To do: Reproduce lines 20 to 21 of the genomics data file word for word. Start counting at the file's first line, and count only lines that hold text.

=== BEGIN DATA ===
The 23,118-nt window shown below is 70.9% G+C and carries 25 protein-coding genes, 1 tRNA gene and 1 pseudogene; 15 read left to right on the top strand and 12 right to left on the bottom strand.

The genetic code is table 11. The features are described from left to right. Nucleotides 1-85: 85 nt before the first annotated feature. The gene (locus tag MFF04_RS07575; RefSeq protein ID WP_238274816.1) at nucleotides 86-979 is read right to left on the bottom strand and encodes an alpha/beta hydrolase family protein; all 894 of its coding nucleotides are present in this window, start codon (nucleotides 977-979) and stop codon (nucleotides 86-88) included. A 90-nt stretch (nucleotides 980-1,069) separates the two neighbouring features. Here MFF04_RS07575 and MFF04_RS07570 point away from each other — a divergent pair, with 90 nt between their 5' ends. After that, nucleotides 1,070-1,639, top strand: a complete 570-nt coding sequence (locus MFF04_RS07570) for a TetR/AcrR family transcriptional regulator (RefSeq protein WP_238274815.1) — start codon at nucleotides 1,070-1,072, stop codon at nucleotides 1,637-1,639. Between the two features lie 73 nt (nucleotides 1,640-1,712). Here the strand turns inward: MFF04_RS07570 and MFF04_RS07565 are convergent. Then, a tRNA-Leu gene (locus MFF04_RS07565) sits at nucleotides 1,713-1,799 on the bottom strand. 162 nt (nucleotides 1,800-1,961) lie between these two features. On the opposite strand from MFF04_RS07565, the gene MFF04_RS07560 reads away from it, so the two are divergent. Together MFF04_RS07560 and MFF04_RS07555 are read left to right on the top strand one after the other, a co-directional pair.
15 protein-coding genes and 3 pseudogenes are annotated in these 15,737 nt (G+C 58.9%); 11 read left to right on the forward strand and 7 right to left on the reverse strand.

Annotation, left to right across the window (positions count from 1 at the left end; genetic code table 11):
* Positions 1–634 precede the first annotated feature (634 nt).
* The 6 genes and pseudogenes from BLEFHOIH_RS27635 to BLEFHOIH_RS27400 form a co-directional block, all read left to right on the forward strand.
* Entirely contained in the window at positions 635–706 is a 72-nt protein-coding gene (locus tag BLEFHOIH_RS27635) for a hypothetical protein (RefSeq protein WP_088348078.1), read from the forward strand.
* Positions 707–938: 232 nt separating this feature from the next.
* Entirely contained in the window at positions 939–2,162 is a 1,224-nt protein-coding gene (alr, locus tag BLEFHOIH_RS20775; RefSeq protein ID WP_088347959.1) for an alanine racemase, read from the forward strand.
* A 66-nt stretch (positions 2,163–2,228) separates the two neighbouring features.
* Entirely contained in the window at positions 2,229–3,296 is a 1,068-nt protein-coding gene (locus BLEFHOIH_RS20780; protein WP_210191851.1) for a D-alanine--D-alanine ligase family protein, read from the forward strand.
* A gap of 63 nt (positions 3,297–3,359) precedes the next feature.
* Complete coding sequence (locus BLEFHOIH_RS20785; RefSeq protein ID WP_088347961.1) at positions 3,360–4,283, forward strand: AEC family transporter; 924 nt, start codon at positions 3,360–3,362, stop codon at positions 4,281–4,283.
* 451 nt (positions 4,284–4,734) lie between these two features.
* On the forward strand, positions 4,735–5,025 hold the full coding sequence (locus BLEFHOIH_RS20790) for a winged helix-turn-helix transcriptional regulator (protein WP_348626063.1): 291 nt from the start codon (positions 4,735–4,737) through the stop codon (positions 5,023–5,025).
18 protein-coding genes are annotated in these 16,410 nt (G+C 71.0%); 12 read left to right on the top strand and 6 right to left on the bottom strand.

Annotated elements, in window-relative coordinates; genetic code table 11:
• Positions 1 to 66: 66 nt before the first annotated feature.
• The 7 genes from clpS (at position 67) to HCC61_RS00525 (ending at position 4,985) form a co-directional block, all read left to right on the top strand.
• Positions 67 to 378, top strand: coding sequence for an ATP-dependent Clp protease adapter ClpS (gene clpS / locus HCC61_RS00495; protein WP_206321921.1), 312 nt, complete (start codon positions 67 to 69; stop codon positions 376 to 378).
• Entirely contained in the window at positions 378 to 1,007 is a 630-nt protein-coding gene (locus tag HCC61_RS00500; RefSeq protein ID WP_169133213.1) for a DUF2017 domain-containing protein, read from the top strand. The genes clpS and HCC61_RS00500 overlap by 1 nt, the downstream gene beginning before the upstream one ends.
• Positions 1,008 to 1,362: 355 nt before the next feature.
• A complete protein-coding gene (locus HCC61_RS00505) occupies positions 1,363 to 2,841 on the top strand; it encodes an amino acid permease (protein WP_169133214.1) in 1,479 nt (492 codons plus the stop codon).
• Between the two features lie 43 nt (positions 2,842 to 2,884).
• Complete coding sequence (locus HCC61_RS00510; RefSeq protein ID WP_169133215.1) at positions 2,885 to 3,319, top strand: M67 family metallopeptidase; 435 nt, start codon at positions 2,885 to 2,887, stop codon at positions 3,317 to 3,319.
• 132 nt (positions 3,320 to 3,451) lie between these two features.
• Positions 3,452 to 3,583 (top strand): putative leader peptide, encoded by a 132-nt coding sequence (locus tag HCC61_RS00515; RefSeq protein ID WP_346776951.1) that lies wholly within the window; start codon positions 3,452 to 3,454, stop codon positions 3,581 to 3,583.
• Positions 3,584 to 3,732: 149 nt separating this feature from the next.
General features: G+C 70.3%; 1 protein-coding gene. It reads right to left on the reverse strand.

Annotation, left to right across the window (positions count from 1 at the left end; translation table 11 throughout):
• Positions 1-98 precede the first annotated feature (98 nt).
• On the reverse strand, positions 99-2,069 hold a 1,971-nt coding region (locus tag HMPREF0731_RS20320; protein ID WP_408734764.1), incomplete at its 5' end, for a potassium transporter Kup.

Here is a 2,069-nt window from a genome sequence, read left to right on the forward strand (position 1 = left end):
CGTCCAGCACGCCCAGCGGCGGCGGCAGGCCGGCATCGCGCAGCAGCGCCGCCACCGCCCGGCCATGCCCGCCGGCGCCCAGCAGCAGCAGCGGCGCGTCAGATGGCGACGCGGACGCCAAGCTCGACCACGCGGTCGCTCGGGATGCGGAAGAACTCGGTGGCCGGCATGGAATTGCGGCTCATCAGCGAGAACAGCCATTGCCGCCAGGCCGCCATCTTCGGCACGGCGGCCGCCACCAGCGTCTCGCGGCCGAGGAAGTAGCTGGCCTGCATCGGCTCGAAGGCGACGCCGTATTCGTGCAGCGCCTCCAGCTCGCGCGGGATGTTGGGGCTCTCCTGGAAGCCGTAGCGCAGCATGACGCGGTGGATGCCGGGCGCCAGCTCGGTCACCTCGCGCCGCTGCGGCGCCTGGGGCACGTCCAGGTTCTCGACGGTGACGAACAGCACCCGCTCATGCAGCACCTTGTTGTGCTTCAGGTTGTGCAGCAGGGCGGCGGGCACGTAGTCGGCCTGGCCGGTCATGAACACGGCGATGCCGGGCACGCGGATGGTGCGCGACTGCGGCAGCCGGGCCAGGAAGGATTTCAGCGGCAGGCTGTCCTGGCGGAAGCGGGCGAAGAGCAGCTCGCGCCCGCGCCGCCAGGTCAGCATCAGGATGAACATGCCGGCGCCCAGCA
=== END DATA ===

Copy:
• Positions 67 to 378, top strand: coding sequence for an ATP-dependent Clp protease adapter ClpS (gene clpS / locus HCC61_RS00495; protein WP_206321921.1), 312 nt, complete (start codon positions 67 to 69; stop codon positions 376 to 378).
• Entirely contained in the window at positions 378 to 1,007 is a 630-nt protein-coding gene (locus tag HCC61_RS00500; RefSeq protein ID WP_169133213.1) for a DUF2017 domain-containing protein, read from the top strand. The genes clpS and HCC61_RS00500 overlap by 1 nt, the downstream gene beginning before the upstream one ends.